Credit: Miss Dream
It’s been 11 years since Naoko Takeuchi, creator of Sailor Moon, sat down for an interview so I was super excited to read Miss Dream’s translation. One of the things I think about as I reflect on Sailor Moon is how Naoko developed her story and characters. In other words, how intentional were her choices? How did certain decisions come about? Thankfully, we do get a new glimpse of what it was like sitting in the Kodansha’s offices 20 years ago.
The first piece of information that sticks out to me is Osabu’s assertion that the scene where Sailor Moon accidentally becomes drunk in Act 4 would not pass the “censors” today. I hate the word “censor,” but I do think it’s a scene that’s pretty problematic. It’s a scene where our heroine is incapacitated and her love interest is about to kiss her. While Luna does interrupt Tuxedo Mask, declaring that he should stay away from Sailor Moon, it’s also a deeply romantic scene as the two star crossed lovers begin to recall their past lives. We, as readers, see this kiss not as a breach of consent, but an event that’s desirable. At the time, Takeuchi was a recent college graduate–I wonder how her experiences with alcohol influenced this scene.
And speaking of Tuxedo Mask, Naoko claims that he was there for “parody”–that for middle schoolers to be prowling the streets among men in black clothing, Tuxedo Mask had “a certain naughty appeal”! I’m not sure if I get the reference here. Perhaps Naoko is alluding to host clubs?
One of the most fascinating things I’ve learned from this interview is that the editors were actually against a team of beautiful girls. At it wasn’t because they wanted girls to have better role models, nope! It was because it just hadn’t been done before. The editors felt Naoko needed a comically fat character and a nerdy one with glasses if she really wanted to emulate previous fighting teams such as Gatchaman. Here I thought a team of beautiful girls was bending to the patriarchy! HA! It just goes to show you that if the idea is coming from a woman, that idea scrutinized perhaps more so than it comes from a man. And although a beautifully fat sailor guardian would have been lovely, it would have been certainly a loss if she were only there for a laugh. I wonder too if that is why is why Sailor Jupiter is so tall–she’s beautiful of course, but she has an atypical body type. Naoko also delivered a nerdy character with glasses–Sailor Mercury–but dang, she’s beautiful in those glasses!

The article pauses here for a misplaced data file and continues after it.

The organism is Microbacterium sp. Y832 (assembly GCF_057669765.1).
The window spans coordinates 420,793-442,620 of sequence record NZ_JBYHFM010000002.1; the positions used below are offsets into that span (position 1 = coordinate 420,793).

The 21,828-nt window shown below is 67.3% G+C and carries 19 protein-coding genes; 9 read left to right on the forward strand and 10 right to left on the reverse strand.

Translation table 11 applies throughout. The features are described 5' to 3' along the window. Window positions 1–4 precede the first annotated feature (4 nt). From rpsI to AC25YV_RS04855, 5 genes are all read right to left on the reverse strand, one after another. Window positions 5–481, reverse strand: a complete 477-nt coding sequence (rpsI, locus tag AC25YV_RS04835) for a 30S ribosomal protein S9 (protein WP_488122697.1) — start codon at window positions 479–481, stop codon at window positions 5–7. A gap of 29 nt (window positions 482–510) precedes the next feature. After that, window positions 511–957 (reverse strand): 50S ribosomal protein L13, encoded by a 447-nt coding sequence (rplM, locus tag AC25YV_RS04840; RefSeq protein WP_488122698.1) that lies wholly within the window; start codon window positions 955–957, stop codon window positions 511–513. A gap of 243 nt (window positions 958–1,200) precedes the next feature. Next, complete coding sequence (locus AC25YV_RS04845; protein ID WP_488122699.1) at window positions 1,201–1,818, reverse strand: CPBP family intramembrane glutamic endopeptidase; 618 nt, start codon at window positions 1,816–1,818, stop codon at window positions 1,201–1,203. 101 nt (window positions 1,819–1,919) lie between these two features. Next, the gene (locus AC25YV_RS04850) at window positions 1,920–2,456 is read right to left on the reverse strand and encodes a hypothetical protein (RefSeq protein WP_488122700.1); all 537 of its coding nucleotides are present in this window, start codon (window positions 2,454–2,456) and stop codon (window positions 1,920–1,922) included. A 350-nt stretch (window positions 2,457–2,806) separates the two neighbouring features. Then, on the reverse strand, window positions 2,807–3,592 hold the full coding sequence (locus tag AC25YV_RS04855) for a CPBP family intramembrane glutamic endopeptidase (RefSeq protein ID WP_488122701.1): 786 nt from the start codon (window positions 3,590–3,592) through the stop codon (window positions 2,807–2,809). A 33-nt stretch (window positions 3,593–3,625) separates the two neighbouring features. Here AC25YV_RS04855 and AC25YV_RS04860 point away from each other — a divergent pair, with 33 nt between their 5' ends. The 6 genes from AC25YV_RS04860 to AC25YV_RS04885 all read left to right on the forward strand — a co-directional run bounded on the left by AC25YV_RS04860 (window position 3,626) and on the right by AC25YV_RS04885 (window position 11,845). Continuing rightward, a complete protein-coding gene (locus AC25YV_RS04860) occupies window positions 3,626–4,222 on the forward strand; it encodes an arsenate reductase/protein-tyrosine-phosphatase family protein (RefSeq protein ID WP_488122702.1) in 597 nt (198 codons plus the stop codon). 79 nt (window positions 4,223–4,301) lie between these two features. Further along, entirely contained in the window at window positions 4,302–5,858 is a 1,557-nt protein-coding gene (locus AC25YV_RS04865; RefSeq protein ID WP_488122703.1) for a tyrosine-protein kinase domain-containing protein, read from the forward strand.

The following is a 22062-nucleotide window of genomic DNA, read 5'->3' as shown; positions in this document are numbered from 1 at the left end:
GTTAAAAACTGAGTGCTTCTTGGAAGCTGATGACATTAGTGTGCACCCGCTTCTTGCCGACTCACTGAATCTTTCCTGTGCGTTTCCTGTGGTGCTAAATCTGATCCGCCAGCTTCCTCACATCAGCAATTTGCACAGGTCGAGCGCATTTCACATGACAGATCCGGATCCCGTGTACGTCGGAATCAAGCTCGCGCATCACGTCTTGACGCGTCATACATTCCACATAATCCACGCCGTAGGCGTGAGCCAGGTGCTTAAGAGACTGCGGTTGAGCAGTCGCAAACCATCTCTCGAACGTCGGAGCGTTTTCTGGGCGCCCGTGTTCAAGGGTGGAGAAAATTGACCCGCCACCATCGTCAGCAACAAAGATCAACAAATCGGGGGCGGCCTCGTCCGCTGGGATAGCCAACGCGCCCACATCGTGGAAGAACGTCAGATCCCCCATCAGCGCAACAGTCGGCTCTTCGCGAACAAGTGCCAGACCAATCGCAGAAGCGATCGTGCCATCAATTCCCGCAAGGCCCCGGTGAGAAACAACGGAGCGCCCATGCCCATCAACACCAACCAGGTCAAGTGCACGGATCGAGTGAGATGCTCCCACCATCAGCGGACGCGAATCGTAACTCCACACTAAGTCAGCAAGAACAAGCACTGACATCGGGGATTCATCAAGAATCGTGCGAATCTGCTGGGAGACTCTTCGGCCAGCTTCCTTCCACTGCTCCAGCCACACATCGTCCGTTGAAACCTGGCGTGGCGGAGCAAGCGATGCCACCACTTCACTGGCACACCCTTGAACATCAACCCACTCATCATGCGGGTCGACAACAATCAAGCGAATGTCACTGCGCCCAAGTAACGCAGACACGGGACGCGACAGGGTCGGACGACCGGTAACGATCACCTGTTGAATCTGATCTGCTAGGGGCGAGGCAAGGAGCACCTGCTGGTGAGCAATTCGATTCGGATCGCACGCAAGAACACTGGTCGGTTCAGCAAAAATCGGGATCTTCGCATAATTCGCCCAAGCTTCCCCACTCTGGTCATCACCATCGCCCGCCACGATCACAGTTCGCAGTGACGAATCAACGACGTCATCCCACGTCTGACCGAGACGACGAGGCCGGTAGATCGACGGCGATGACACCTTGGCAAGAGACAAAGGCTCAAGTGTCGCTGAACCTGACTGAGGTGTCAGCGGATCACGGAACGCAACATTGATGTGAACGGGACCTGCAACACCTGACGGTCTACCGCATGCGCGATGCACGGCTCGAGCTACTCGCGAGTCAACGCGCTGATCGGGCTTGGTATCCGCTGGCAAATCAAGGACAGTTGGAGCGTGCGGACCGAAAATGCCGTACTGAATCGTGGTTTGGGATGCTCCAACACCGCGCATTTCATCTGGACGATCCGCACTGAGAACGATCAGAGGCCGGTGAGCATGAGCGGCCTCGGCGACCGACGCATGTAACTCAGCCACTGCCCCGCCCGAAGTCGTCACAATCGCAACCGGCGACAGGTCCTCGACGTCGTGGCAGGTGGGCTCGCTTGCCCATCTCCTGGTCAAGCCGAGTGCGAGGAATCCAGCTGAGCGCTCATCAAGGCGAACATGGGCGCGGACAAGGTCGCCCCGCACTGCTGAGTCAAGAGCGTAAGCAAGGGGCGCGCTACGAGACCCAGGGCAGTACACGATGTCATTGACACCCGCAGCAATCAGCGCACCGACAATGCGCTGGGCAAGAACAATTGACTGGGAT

Naoko notes that it was a challenge to convince her editors of the color scheme–she originally wanted a pastel palette, but she was told only bold, bright colors would sell magazines. I’m glad she ultimately went with bold blues and reds for Sailor Moon’s fuku–it puts Sailor Moon on par with heroes such as Superman, Wonder Woman and Spiderman. However, it does seem to explain the bright fuku of the inner guardians as compared to the darker palette of the outer guardians.
Naoko also struggled with her editors regarding Sailor Moon’s hair color–originally she wanted blonde hair for Usagi, but silver hair for Sailor Moon. This isn’t new information–she recalls this in the notes of the first artbook–however, in this interview, the incident becomes much more sinister, with an editor laughing about Sailor Moon’s “grandma” hair. Well, grandpa editor, I’d just like to inform you that this image is my ALL TIME favorite:
And, I absolutely love the hell out of this cover (although the quality of image used doesn’t do it justice):
I do find it interesting that Naoko settles on blonde hair for Usagi because she thought it was “princess-like.” Of course, the whole concept of a princess is a Western concept, but I always find it interesting that blonde hair in particular is consider *the* hair color of princesses. Either way, it sure does explain why all the princesses in Act 10 of PGSM have blonde hair!
Anyway, that’s all for this interview–what do you think? Did anything surprise you? Stay tuned for part 2 in next month’s issue!